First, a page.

Hopefully this helps to clarify things.
Much better. It appears you are no longer thieving content in toto from other blogs to make a buck.
If you’d like to continue to use partial FERMENTATION Content you may now do so with my permission…with one caveat:
Post an apology to all wine bloggers for having stolen their content, place it at the top of the “http://wine.nimbleferret.com/” page adjacent to the “TheWinery” text logo and leave it there for 2 months. If you agree to do this, you are free to reproduce partial elements from FERMENTATION with a link back to the original article on this site.
We haven’t been intentionally stealing content — something with the system or process got messed up. Skimming down your blogroll, LennDevours and Shiraz Shiraz could attest to the fact that we requested permission — because they granted it.
Now that we have converted over to a linking mode, we’ve opened up the system to all of the bloggers that we hadn’t gotten around to contacting yet (since I don’t think anyone would object to being linked to).
So unfortunately we’re not going to place a statement saying that we “stole content.” While your blog would be an excellent addition to the site, I’ll have to turn down your offer on those terms.
I understand your concerns, but they are better directed at the thousands of sites that really are doing what you’re saying. There’s enough crooks on the internet that I’d hope you could give an honest site a break.
Thanks for making me aware of these issues. From now on The Winery blog is on my blacklist. May be this is the most effective way of dealing with it. Love your blog, especially as you are not one of those guys bashing France, like many US wine blogs – I live there and I like it there. C’est chiqué d’dire ça, I know, but it is true.
Well looks like I am part of the commune who had their abode pilfered through as well. I would have to agree with Hugo’s post to an extent, but Tom makes some great points. O’ Truffles, red wine and technology, what can a wine blogger do ?
I believe I was one of the bloggers contacted in regards to this, since one of our posts is currently headlining nimbeferret.com and I have never been contacted in any way. I’ll be blacklisting as well. Frankly, I’m happy with the average 300k page views and 2.8 million+ hits we pull in a month and don’t need a profiteering leech using our content as spambait. This will be the 4th site i’ve dealt with that has done this exact same thing. Just because you have access to our RSS feed does NOT give you the right to pirate original, CLEARLY protected content (see copyright info at the bottom of the page). The reason i’m posting this here instead of on my site is because I don’t want to divert any of our curious readers to your mish-mash of stolen thoughts.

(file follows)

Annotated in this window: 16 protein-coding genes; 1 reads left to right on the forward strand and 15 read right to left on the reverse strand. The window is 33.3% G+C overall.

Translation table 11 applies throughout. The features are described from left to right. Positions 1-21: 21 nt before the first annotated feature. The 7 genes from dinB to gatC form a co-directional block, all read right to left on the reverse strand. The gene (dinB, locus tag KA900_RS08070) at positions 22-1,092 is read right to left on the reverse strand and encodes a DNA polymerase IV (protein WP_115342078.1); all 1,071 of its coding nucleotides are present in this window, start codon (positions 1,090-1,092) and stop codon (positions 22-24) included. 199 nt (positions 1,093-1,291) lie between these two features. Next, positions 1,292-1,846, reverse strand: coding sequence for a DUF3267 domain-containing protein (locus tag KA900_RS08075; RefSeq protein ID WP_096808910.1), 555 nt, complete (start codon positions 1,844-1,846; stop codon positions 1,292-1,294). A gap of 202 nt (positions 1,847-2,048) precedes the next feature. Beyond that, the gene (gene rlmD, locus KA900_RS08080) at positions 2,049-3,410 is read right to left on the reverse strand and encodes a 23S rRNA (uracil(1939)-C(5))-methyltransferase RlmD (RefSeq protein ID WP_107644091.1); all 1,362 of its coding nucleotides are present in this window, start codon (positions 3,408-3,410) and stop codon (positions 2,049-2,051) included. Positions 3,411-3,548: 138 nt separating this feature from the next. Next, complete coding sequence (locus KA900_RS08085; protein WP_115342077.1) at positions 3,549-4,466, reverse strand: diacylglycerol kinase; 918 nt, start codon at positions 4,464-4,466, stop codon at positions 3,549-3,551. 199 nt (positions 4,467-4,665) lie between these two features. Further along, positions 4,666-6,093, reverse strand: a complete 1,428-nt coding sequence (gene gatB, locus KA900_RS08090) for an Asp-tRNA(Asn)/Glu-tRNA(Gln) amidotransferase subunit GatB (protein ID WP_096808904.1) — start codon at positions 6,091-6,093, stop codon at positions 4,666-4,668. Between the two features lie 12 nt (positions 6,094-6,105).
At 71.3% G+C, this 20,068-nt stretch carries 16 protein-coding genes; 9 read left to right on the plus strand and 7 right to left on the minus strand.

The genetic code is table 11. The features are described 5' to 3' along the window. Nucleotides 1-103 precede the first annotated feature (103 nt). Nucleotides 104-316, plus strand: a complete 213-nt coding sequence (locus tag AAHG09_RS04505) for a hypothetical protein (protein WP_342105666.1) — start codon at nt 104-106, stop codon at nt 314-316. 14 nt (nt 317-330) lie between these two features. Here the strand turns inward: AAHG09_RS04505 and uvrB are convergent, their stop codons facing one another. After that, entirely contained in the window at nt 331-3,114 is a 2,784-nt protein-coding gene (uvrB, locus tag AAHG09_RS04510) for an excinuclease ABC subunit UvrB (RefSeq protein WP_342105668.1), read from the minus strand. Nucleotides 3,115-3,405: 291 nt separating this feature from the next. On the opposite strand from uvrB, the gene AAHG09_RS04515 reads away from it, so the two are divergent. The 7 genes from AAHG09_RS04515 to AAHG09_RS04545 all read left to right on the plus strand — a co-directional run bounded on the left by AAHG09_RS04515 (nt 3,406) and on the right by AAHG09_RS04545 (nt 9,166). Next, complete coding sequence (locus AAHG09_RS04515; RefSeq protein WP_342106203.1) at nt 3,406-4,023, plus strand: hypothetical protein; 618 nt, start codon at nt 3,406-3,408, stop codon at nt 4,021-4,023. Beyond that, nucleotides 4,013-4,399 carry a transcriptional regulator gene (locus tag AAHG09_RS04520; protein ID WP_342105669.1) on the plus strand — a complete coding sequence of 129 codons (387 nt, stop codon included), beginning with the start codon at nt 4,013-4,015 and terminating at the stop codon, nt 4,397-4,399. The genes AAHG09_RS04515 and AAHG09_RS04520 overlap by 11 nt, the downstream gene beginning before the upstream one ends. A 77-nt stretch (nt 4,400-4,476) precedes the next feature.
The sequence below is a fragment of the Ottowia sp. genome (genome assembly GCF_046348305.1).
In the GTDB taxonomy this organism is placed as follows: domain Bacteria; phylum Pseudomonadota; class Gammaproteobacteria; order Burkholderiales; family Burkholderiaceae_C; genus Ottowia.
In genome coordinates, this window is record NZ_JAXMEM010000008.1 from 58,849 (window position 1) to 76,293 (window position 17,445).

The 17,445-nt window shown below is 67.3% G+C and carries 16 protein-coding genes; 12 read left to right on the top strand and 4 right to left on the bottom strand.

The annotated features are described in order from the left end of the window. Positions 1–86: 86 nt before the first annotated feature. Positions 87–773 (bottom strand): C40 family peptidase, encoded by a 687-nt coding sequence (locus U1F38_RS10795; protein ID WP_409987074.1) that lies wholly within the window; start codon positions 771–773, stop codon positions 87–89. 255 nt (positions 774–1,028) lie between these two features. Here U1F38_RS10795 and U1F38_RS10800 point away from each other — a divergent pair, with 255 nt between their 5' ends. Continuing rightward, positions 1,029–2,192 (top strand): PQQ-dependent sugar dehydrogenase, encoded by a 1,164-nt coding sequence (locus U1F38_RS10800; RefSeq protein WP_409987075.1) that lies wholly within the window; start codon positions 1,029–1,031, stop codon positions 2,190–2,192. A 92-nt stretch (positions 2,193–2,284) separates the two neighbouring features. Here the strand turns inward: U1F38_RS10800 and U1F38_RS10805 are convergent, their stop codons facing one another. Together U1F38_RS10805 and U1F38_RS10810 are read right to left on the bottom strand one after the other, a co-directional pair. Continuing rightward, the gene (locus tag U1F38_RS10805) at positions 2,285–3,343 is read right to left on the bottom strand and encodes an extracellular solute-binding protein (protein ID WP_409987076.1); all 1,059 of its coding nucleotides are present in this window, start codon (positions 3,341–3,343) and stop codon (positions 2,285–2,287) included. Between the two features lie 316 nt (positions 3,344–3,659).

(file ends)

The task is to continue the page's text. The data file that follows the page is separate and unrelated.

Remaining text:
Shame on you sir.
It’s people like you who give the internet a bad name.
Incidentally, We’re a VideoGame News site, so this isn’t strictly confined to their winery portion. The entire site appears to be one massive content grab
We’re not “stealing your content.” We’re providing a very brief excerpt, which is acceptable by fair use, with a LINK TO YOUR SITE so that readers can read the article. This drives traffic to your site — i.e. it’s a good thing for you. In any case, I’ve excluded the blog since you clearly don’t want to be linked to.
The permission that we’ve requested of bloggers are the ones whom we’ve requested to host their content on our pages. It is not necessary to request permission just to excerpt-and-link. This is exactly what search engines do. (In fact, search engines go one step further and provide a cached page, which IS somewhat questionable).
In any case, I’ve removed any links to your site now.